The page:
Technology changes how we see the world: think of Antonie van Leeuwenhoek’s microscope or Jacques Cousteau diving with a video camera and bringing the movements of ocean life to the silver screen. For the past decade, a digital camera mounted on the roof of a ten-story building has taken photos of the Boston Common every thirty minutes. The camera is a simple consumer model, but the resulting set of photographs, numbering well over two hundred thousand, compresses time in a way that turns everyday changes within the tree canopy into meaningful patterns and trends. Within this set of images, forty seasons can be viewed as a flipbook. If you visit the Boston Common in April, you will see light-green leaves unfolding on elms (Ulmus) and the warm glow of red maples (Acer rubrum) bursting into flower, yet only in an image set like this could you determine how these hour-by-hour moments in the life of a tree correspond to seasons past. Ten years can be viewed simultaneously. Seasonal shifts can be visualized in a way that surpasses our on-the-ground experience. Moreover, thanks to image-analysis software, data can be extracted from the photographs, allowing researchers to quantify the “greenness” of the canopy as it changes through the growing season and from year to year.

We know that global climate change is impacting plant phenology. Already, for instance, researchers have described discernable differences between flowering times for herbarium specimens that were collected one hundred years ago and those that have been collected in recent years. So far, however, the photographs of the Boston Common have shown relatively consistent leaf-out times in the spring, with the exception of 2012. The sequence of photos from that year shows the details of the springtime green-up, when anomalously warm temperatures in March triggered leaves to emerge two to four weeks earlier than other years. The elms turn green first, but not because of leaf emergence; in fact, we are seeing the maturation of samaras, the elms’ winged fruits. Leaf out of the elms, along with the Common’s red maples, lindens (Tilia), oaks (Quercus), and scholar trees (Styphnolobium japonicum), follows over the next few weeks. As trees on the Boston Common respond to climate change in the future, ongoing photography may reveal that years like this become less anomalous.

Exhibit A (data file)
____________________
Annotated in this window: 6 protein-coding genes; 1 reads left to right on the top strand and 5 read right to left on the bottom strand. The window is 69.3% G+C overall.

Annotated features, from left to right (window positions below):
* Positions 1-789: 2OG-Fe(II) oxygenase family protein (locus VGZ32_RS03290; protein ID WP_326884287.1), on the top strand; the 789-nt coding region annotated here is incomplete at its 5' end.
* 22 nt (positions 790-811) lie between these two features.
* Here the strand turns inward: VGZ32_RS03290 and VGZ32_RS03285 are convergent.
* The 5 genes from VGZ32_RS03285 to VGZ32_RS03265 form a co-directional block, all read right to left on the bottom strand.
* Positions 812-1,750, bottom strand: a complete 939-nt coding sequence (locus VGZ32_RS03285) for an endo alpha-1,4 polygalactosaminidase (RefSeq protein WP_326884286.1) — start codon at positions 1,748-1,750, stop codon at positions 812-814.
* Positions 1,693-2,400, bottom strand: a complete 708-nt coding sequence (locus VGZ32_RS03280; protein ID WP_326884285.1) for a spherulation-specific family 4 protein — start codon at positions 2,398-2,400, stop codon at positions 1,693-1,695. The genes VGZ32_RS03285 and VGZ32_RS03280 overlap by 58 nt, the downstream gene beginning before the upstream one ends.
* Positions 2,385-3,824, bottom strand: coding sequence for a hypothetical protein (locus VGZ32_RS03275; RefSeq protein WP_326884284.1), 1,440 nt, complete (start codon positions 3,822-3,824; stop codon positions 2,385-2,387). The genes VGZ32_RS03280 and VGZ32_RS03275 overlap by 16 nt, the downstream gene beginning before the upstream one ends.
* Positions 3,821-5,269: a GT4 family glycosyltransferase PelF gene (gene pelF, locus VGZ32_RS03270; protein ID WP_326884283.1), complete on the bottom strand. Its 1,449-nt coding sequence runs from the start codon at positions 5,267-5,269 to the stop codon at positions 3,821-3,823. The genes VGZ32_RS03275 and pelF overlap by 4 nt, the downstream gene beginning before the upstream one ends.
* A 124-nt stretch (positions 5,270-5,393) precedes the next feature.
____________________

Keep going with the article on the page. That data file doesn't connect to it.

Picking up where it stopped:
At the other end of the growing season, the deciduous trees of the Boston Common start to prepare for winter by breaking down their photosynthetic machinery during the second half of October. The timing of those changes has not varied much over the last ten years. In the set of photos from 2018, for instance, we can see the visual transformation of the landscape that occurs each fall, with the faded greens of early autumn giving way to patches of gorgeous color, including yellow elms and reddish-brown oaks. Then, by the last week of November, the leaves have all fallen, exposing the scaffolding of branches that held them aloft all summer long. And at the tips of those branches are buds, poised to burst open in spring and start this cycle anew.

Further Reading

Oswald, W. W. and Richardson, A. D. 2015. Tracking the seasonal rhythms of Boston Common trees. Arnoldia, 73: 36–39.

Primack, D., Imbres, C., Primack, R. B., Miller-Rushing, A. J., and Del Tredici, P. 2004. Herbarium specimens demonstrate earlier flowering times in response to warming in Boston. American Journal of Botany, 91: 1260–1264.

Richardson, A. D. 2019. Tracking seasonal rhythms of plants in diverse ecosystems with digital camera imagery. New Phytologist, 222: 1742–1750.

Kelsey Allen is a student at Emerson College, studying literature and environmental science. W. Wyatt Oswald is a professor in the Marlboro Institute of Liberal Arts and Interdisciplinary Studies at Emerson College. He is a research associate at Harvard Forest.

Citation: Allen, K. And Oswald, W. W. 2021. A New Look at Boston Common Trees. Arnoldia, 78(3): 38–41.

From “free” to “friend”…

Established in 1911 as the Bulletin of Popular Information, Arnoldia has long been a definitive forum for conversations about temperate woody plants and their landscapes. In 2022, we rolled out a new vision for the magazine as a vigorous forum for tales of plant exploration, behind-the-scenes glimpses of botanical research, and deep dives into the history of gardens, landscapes, and science. The new Arnoldia includes poetry, visual art, and literary essays, following the human imagination wherever it entangles with trees.

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